New report: Climate change will destroy the economy of most of the countries in the world

Posted by christian — 2 October 2009 at 4:49pm - Comments

A new report on the costs of adapting to climate change is a wake-up call to the rich world

There's a curious irony at the heart of climate change. We, that is, the rich countries, have largely caused the problem. But we aren't the one who are going to suffer the most because of it.

In fact, one of the main reasons we are as rich as we are is because we have burnt the most fossil fuels. Britain, for example, was the home of the largely-coal-powered Industrial revolution, and because we got an early lead on burning coal, we are not only relatively well off, we also lead the world in historical emissions. In total, throughout history, the British have emitted more carbon per head of population than anyone else.

Greenpeace response to new report showing opportunity to create thousands of jobs in wind energy could be lost

Last edited 14 April 2009 at 10:28am
14 April, 2009

Responding to today's report by the ippr, which says that the opportunity to create up to 70,000 UK jobs in the offshore wind industry could be lost due to a lack of government support, Greenpeace executive director John Sauven said:

"The renewable energy sector - which could provide tens of thousands of jobs - received nothing in the government's fiscal stimulus package.

Greenpeace response on G20 communique

Last edited 2 April 2009 at 5:50pm
2 April, 2009

Commenting on the G20 communique, Greenpeace executive director John Sauven said:

"Tacking climate change on to the end of the communique as an after thought does not demonstrate anything like the seriousness we needed to see. Hundreds of billions were found for the IMF and World Bank, but for making the transition to a green economy there is no money on the table, just vague aspirations, talks about talks and agreements to agree."

50,000 jobs could be created through major energy efficiency programme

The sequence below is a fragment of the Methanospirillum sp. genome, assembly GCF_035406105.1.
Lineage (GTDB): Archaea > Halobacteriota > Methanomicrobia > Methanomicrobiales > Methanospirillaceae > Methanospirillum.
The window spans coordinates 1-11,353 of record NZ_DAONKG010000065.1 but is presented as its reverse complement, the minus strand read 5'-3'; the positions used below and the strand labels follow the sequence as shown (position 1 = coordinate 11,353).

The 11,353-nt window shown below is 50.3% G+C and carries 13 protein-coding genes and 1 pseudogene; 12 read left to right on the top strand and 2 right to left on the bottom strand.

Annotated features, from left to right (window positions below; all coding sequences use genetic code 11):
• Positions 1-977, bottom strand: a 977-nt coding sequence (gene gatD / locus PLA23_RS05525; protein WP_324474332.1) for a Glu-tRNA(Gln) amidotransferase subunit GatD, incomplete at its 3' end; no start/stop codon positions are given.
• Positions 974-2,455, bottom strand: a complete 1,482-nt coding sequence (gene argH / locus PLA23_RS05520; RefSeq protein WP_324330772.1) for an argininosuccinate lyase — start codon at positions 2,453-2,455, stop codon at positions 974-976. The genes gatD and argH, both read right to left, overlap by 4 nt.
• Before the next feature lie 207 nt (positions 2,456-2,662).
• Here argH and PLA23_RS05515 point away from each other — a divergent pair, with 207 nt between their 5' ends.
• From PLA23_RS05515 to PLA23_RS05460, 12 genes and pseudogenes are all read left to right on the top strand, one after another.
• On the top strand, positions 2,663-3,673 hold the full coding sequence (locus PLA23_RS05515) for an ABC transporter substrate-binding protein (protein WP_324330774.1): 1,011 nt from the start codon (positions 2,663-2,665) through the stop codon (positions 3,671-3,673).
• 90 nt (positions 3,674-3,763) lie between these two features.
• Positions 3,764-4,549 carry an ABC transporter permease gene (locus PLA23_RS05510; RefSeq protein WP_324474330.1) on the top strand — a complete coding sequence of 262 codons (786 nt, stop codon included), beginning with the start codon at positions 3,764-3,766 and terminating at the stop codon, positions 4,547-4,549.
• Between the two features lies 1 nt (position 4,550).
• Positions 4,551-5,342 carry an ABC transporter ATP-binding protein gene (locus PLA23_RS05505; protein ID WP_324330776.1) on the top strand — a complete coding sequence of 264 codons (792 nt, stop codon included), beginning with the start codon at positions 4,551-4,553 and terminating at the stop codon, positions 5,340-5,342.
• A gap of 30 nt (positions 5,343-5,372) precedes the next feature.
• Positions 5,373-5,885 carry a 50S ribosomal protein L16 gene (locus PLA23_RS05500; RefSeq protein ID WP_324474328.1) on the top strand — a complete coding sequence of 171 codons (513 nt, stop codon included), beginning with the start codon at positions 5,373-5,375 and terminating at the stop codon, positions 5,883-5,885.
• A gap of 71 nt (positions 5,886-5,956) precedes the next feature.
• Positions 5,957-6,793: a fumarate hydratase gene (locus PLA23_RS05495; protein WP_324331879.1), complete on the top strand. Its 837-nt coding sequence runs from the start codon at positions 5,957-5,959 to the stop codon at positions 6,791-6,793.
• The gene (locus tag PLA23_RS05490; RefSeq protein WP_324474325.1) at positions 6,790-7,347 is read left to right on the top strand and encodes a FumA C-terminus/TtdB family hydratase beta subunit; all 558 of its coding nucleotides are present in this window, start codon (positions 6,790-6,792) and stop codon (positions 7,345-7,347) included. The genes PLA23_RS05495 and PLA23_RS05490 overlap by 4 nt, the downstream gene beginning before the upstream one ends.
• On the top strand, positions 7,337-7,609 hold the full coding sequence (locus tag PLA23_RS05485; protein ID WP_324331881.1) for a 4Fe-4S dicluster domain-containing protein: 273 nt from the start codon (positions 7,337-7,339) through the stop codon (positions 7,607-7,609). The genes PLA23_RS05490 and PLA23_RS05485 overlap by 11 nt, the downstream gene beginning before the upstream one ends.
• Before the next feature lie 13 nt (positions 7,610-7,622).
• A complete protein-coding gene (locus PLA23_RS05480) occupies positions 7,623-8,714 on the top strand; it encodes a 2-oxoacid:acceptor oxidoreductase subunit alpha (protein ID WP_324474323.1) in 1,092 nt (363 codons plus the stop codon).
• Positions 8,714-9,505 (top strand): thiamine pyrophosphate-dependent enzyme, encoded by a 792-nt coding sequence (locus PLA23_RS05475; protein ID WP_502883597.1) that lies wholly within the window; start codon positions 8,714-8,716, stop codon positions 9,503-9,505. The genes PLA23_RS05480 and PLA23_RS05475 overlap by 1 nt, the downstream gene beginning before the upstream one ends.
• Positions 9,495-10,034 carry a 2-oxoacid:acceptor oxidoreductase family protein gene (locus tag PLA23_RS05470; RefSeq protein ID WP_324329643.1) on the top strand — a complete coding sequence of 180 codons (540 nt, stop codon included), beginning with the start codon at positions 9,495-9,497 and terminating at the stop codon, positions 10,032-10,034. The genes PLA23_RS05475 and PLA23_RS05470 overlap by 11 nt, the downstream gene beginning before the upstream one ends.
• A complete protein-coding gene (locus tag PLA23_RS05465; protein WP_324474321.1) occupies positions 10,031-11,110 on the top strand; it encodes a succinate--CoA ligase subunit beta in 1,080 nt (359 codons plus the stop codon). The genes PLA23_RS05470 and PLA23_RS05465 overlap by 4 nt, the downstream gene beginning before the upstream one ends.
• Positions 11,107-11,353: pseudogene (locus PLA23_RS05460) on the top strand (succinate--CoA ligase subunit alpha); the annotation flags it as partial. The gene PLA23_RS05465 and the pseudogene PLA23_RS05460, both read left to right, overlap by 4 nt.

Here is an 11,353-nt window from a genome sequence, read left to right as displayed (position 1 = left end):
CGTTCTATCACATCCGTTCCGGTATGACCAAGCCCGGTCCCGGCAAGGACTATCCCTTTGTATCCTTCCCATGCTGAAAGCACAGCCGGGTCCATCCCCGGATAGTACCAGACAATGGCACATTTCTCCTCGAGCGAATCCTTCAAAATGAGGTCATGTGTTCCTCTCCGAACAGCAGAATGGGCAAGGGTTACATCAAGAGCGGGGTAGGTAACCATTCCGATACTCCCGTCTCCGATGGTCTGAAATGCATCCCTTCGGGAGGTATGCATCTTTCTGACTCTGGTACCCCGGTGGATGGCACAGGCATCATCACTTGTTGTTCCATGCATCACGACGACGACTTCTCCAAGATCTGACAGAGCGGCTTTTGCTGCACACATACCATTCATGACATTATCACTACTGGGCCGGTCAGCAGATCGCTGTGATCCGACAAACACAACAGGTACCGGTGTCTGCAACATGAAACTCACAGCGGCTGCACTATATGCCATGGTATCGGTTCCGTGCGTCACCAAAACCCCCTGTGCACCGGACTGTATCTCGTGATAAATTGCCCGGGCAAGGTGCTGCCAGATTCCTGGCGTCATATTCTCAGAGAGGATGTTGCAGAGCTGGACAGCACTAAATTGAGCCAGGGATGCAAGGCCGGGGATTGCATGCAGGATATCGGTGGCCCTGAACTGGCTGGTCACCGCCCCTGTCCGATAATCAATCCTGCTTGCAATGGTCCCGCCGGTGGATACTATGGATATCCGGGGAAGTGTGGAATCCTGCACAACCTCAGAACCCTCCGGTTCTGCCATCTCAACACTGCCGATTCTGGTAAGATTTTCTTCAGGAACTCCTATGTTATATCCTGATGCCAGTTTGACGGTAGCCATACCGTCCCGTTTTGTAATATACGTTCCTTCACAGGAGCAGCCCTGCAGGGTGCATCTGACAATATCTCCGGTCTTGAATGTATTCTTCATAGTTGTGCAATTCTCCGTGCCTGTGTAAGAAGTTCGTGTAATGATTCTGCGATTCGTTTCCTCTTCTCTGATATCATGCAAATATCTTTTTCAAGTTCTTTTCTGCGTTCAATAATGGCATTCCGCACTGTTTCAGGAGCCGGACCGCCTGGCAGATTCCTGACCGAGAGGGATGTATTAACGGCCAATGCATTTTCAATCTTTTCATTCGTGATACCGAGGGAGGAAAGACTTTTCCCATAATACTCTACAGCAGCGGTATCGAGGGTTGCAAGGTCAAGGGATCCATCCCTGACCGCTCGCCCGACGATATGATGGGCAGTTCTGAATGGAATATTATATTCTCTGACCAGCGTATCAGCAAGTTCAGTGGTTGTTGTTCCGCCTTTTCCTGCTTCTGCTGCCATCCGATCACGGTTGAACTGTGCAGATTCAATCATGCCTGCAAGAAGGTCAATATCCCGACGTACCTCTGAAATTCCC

Last edited 30 March 2009 at 10:09am

But promised 'green new deal' is dwarfed by RBS bonuses

30 March, 2009

OVER FIFTY THOUSAND British jobs could be created if the Government invested in an energy efficiency programme that would also help tackle climate change, according to a report released today.

The report coincides with research from nef (the new economics foundation) showing that new funding for greening the economy amounts to just 0.6% of the UK's total stimulus package. Gordon Brown recently claimed to the House of Commons liaison committee that around 10% of the UK package was directed towards ‘environmentally important technologies'.

Green Stimulus Or Simulus?

Last edited 30 March 2009 at 10:02am
Publication date: 
30 March, 2009

What is the government doing that is new and additional to stimulate the economy by spending on the environment? This report by the New Economics Foundation shows that new funding for greening the economy amounts to just 0.6 per cent of the UK’s total stimulus package. Gordon Brown recently claimed to the House of Commons liaison committee that around 10 per cent of the UK package was directed towards "environmentally important technologies".

Download the report:

Dinner date with destiny

Posted by John Sauven — 14 November 2008 at 8:40pm - Comments